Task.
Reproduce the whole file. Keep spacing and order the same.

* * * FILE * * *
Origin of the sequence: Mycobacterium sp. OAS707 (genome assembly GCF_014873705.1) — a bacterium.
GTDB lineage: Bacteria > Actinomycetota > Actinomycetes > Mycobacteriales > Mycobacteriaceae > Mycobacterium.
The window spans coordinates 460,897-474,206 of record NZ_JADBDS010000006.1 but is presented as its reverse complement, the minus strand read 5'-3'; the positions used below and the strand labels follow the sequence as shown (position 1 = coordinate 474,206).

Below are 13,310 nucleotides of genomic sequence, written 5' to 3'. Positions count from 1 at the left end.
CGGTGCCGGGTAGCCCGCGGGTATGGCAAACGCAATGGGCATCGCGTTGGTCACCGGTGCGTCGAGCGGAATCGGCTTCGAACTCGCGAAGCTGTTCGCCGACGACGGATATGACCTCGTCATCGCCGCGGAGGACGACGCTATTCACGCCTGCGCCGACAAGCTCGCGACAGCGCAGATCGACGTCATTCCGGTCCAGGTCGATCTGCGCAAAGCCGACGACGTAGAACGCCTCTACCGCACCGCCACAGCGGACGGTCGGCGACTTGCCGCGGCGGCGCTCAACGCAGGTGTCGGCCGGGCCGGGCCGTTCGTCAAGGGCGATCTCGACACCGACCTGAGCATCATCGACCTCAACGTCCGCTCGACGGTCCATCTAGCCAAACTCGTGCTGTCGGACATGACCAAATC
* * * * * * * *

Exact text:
Origin of the sequence: Mycobacterium sp. OAS707 (genome assembly GCF_014873705.1) — a bacterium.
GTDB lineage: Bacteria > Actinomycetota > Actinomycetes > Mycobacteriales > Mycobacteriaceae > Mycobacterium.
The window spans coordinates 460,897-474,206 of record NZ_JADBDS010000006.1 but is presented as its reverse complement, the minus strand read 5'-3'; the positions used below and the strand labels follow the sequence as shown (position 1 = coordinate 474,206).

Below are 13,310 nucleotides of genomic sequence, written 5' to 3'. Positions count from 1 at the left end.
CGGTGCCGGGTAGCCCGCGGGTATGGCAAACGCAATGGGCATCGCGTTGGTCACCGGTGCGTCGAGCGGAATCGGCTTCGAACTCGCGAAGCTGTTCGCCGACGACGGATATGACCTCGTCATCGCCGCGGAGGACGACGCTATTCACGCCTGCGCCGACAAGCTCGCGACAGCGCAGATCGACGTCATTCCGGTCCAGGTCGATCTGCGCAAAGCCGACGACGTAGAACGCCTCTACCGCACCGCCACAGCGGACGGTCGGCGACTTGCCGCGGCGGCGCTCAACGCAGGTGTCGGCCGGGCCGGGCCGTTCGTCAAGGGCGATCTCGACACCGACCTGAGCATCATCGACCTCAACGTCCGCTCGACGGTCCATCTAGCCAAACTCGTGCTGTCGGACATGACCAAATC